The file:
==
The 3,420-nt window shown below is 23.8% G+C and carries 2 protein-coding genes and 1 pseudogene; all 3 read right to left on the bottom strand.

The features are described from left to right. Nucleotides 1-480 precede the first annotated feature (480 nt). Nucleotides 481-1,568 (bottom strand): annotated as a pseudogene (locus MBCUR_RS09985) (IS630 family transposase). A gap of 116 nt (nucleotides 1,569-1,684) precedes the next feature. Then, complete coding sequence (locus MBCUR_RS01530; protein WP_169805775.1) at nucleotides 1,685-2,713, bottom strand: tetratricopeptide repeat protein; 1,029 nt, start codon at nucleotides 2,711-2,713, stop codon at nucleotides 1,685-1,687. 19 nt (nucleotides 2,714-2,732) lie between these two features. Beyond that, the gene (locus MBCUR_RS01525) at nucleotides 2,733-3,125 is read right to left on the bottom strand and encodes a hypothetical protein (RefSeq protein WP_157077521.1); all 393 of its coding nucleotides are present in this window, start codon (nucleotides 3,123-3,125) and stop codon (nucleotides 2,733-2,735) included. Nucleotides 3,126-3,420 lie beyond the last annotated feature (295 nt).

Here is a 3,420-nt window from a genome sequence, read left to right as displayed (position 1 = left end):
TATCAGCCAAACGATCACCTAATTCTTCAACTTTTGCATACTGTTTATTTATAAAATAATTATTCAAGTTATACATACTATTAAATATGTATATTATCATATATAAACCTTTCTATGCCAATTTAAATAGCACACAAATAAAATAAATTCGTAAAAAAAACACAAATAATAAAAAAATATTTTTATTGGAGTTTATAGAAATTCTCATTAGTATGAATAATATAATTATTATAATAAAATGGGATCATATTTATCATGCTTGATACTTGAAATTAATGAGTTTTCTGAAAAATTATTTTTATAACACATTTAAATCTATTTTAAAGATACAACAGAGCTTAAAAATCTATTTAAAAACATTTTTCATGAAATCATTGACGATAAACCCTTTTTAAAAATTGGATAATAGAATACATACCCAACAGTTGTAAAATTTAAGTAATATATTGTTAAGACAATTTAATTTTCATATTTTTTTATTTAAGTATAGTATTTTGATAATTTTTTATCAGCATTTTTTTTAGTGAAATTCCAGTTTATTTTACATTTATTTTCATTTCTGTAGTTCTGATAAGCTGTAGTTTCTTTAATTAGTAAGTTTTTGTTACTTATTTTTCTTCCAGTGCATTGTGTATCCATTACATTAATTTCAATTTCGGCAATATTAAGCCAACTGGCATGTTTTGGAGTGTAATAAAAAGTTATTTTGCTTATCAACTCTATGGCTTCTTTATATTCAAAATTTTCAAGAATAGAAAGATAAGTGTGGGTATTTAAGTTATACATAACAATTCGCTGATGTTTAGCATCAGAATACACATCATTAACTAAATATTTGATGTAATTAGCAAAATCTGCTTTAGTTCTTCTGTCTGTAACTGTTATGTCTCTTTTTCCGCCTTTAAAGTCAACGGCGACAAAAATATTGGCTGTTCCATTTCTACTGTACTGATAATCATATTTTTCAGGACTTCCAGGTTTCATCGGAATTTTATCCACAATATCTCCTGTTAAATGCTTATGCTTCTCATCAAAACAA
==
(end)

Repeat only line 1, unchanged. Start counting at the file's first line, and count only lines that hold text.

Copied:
The 3,420-nt window shown below is 23.8% G+C and carries 2 protein-coding genes and 1 pseudogene; all 3 read right to left on the bottom strand.